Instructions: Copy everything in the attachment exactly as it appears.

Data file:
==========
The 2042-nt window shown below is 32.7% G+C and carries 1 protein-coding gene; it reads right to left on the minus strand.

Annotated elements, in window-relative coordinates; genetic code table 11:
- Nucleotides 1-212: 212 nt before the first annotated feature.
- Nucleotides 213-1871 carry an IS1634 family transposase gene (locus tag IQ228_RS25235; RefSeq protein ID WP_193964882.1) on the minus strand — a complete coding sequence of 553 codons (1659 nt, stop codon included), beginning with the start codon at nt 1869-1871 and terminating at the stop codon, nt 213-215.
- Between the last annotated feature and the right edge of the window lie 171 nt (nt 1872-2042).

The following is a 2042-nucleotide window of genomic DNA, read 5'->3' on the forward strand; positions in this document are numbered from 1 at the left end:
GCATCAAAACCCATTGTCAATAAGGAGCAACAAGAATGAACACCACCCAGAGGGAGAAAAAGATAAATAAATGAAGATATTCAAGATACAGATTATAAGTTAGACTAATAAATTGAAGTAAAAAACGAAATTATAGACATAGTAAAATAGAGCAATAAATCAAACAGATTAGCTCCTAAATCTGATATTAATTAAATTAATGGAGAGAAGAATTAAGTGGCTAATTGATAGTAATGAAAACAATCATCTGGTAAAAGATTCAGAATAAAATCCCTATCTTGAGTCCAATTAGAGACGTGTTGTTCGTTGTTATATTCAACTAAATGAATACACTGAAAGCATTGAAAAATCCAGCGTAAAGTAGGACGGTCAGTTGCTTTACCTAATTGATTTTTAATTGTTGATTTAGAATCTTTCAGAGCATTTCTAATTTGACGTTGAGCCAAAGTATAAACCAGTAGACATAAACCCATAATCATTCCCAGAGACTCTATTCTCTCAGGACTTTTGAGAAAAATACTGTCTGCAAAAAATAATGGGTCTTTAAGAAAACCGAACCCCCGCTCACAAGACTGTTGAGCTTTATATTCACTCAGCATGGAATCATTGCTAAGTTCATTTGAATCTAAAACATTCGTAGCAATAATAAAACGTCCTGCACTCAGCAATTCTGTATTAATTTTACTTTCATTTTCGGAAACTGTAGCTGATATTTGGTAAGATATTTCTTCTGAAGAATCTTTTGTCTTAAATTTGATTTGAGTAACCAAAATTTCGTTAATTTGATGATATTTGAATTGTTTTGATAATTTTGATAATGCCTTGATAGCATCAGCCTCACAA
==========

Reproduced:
The 2042-nt window shown below is 32.7% G+C and carries 1 protein-coding gene; it reads right to left on the minus strand.

Annotated elements, in window-relative coordinates; genetic code table 11:
- Nucleotides 1-212: 212 nt before the first annotated feature.
- Nucleotides 213-1871 carry an IS1634 family transposase gene (locus tag IQ228_RS25235; RefSeq protein ID WP_193964882.1) on the minus strand — a complete coding sequence of 553 codons (1659 nt, stop codon included), beginning with the start codon at nt 1869-1871 and terminating at the stop codon, nt 213-215.
- Between the last annotated feature and the right edge of the window lie 171 nt (nt 1872-2042).

The following is a 2042-nucleotide window of genomic DNA, read 5'->3' on the forward strand; positions in this document are numbered from 1 at the left end:
GCATCAAAACCCATTGTCAATAAGGAGCAACAAGAATGAACACCACCCAGAGGGAGAAAAAGATAAATAAATGAAGATATTCAAGATACAGATTATAAGTTAGACTAATAAATTGAAGTAAAAAACGAAATTATAGACATAGTAAAATAGAGCAATAAATCAAACAGATTAGCTCCTAAATCTGATATTAATTAAATTAATGGAGAGAAGAATTAAGTGGCTAATTGATAGTAATGAAAACAATCATCTGGTAAAAGATTCAGAATAAAATCCCTATCTTGAGTCCAATTAGAGACGTGTTGTTCGTTGTTATATTCAACTAAATGAATACACTGAAAGCATTGAAAAATCCAGCGTAAAGTAGGACGGTCAGTTGCTTTACCTAATTGATTTTTAATTGTTGATTTAGAATCTTTCAGAGCATTTCTAATTTGACGTTGAGCCAAAGTATAAACCAGTAGACATAAACCCATAATCATTCCCAGAGACTCTATTCTCTCAGGACTTTTGAGAAAAATACTGTCTGCAAAAAATAATGGGTCTTTAAGAAAACCGAACCCCCGCTCACAAGACTGTTGAGCTTTATATTCACTCAGCATGGAATCATTGCTAAGTTCATTTGAATCTAAAACATTCGTAGCAATAATAAAACGTCCTGCACTCAGCAATTCTGTATTAATTTTACTTTCATTTTCGGAAACTGTAGCTGATATTTGGTAAGATATTTCTTCTGAAGAATCTTTTGTCTTAAATTTGATTTGAGTAACCAAAATTTCGTTAATTTGATGATATTTGAATTGTTTTGATAATTTTGATAATGCCTTGATAGCATCAGCCTCACAA